That's exactly right; if you want a server for a particular reason, think about it and set the flag for that server for the specific machine. So in your scenario, your file server has <cat>/samba server in its package.use, the db server has dev-db/mysql server. That's it, two lines! Every other machine has no use flags (that are relevant to this discussion.) I'd have a binhost (the file server) from which all machines get their client packages, ie all of them. The only machine that wouldn't is the mysql server, and that only for /one/ pkg.

What's the problem with that sol'n?
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PostPosted: Wed Mar 21, 2007 2:01 am    Post subject: Reply with quote

Still the vast majority of machines are either clients or servers. If all you run is servers under linux
then ok, a server flag is useless. But if you have desktop users who are client only (X is a special case) then that flag will lead to a much slimmer system for them.

steveL wrote:
Drysh wrote:
Use flags are for things that affect the system. There is no point in creating a use flag if you have to set it diferently for each package.
What about doc then?
While server might be a global flag, it isn't something you'd set for every pkg (unless you only had one server on your network.)
Quote:
You are setting a mix of win and linux systems for an office. You have a machine that will be your file server and will need to access your database server (so: samba server, mysql client). For the database server, you will need mysql server and samba client. For the desktops you will need both clients.

It's much easier to have different packages. It isn't something that will set your system as a whole. You will need to think if you need the server and/or the client for each package.

That's exactly right; if you want a server for a particular reason, think about it and set the flag for that server for the specific machine. So in your scenario, your file server has <cat>/samba server in its package.use, the db server has dev-db/mysql server. That's it, two lines! Every other machine has no use flags (that are relevant to this discussion.) I'd have a binhost (the file server) from which all machines get their client packages, ie all of them. The only machine that wouldn't is the mysql server, and that only for /one/ pkg.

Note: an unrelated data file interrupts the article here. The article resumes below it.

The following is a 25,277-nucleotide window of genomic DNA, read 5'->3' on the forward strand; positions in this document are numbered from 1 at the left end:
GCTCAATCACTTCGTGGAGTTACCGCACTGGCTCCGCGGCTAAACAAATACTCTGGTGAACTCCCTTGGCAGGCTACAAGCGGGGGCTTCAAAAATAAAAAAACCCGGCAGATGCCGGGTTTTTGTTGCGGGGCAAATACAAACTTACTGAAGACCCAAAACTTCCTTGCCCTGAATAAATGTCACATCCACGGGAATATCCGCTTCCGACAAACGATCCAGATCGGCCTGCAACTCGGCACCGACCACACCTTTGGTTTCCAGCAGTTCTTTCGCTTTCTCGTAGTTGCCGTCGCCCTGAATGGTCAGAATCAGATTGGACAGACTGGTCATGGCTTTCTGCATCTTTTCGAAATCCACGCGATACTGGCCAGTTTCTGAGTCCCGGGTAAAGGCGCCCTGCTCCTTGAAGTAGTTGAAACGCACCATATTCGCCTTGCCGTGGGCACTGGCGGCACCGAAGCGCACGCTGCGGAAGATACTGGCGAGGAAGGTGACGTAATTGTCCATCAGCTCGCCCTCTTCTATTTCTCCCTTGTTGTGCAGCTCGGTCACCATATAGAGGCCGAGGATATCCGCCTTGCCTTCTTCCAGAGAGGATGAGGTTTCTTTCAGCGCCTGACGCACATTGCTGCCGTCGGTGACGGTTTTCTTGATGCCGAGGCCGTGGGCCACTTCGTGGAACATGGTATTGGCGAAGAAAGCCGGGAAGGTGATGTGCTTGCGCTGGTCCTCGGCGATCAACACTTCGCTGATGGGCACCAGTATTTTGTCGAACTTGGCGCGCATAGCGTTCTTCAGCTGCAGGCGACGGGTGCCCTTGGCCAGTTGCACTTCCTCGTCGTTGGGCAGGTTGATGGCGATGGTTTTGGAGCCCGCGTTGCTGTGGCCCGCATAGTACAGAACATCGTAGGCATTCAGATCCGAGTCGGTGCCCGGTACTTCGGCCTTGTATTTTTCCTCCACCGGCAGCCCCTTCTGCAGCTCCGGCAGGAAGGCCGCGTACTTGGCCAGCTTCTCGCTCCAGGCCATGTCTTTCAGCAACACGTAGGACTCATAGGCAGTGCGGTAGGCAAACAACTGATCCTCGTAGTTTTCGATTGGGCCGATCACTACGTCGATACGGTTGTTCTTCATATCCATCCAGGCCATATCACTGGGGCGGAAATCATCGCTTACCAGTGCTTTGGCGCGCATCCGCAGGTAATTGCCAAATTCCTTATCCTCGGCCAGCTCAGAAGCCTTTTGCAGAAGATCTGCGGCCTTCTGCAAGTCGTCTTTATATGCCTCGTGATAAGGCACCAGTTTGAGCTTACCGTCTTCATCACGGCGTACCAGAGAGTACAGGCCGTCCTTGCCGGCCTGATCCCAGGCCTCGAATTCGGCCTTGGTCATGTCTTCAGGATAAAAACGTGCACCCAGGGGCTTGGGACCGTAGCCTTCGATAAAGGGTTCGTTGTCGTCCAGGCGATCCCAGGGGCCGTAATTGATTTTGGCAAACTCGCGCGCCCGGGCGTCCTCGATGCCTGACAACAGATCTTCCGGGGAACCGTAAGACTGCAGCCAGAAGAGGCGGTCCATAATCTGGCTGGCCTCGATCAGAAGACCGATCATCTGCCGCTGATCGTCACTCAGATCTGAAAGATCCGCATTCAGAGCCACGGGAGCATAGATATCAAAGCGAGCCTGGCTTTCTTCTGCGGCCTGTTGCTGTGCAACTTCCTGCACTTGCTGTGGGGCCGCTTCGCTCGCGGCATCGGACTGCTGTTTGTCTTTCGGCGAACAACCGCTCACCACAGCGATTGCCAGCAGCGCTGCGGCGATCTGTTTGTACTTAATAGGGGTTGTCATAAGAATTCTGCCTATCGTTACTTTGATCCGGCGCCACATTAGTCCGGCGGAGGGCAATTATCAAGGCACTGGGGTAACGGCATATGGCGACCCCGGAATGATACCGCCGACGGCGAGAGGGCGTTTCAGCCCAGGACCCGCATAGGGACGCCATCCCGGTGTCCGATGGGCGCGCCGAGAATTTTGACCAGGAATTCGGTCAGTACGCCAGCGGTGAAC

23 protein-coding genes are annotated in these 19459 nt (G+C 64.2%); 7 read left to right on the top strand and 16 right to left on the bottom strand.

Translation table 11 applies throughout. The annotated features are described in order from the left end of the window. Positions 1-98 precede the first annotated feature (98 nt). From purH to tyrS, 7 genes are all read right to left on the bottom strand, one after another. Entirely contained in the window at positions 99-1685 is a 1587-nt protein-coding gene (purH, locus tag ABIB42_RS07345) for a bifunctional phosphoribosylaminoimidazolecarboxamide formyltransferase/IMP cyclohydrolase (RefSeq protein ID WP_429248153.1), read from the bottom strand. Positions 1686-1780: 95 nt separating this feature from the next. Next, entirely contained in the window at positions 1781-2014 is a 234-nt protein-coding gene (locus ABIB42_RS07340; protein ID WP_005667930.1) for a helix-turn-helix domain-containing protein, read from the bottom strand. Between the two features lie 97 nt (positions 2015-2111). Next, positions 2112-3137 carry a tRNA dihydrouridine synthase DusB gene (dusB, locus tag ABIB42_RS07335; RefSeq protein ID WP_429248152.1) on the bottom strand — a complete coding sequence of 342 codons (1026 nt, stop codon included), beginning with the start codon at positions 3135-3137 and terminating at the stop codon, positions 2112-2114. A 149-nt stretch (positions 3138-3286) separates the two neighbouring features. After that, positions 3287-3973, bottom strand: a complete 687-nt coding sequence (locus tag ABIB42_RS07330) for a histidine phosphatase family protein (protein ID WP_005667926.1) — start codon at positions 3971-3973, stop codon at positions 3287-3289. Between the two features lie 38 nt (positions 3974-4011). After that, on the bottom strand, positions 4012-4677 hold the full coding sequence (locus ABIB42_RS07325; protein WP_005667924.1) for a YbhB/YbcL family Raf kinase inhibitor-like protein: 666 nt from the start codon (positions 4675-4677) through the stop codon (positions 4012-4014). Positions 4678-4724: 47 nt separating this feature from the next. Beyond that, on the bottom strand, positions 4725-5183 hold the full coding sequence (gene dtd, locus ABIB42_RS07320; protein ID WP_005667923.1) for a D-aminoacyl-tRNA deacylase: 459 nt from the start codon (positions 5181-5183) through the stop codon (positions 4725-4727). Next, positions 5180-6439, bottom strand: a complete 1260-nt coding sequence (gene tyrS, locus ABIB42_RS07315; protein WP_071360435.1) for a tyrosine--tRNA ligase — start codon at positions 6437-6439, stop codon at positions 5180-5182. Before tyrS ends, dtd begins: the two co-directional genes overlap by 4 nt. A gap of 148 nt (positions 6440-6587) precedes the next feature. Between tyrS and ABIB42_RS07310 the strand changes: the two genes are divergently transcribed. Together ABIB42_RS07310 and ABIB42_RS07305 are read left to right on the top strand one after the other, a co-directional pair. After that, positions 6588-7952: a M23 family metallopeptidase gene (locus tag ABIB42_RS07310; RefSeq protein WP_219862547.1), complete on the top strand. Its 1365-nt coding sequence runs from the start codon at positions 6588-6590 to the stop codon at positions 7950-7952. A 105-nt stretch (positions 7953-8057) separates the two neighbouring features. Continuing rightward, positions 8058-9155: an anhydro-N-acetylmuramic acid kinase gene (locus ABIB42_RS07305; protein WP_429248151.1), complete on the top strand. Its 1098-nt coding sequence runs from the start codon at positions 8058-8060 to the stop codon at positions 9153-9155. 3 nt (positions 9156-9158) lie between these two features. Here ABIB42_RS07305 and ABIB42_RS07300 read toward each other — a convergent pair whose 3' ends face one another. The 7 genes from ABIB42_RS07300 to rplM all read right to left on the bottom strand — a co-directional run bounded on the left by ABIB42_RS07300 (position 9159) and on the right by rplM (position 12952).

What's the problem with that sol'n?
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PostPosted: Wed Mar 21, 2007 3:44 am    Post subject: Reply with quote

@steveL - Isn't it easier to have something called samba-server and another package for samba-client? Why would it be a use flag instead of multiple packages if you have to set for each package?

@jesnow - I don't see how. Instead of setting a use flag, you will just have to emerge the right packages.
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PostPosted: Wed Mar 21, 2007 4:35 am    Post subject: Reply with quote

Drysh wrote:
@steveL - Isn't it easier to have something called samba-server and another package for samba-client? Why would it be a use flag instead of multiple packages if you have to set for each package?
Not really for a source based distro. As for setting it for multiple packages, you don't have to; you can set the server flag now in make.conf, and seven packages (including vnc and cvs) will then build the actual server part. The point is that most of the time people just want the client, and there's no way to get that with eg samba or kerberos.
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PostPosted: Wed Mar 21, 2007 4:58 am    Post subject: Reply with quote

mm, and what about mysql?
In most cases the server is the part that is desired when it is emerged, not just the client.
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PostPosted: Wed Mar 21, 2007 5:34 am    Post subject: Reply with quote

Conan wrote:
mm, and what about mysql?
In most cases the server is the part that is desired when it is emerged, not just the client.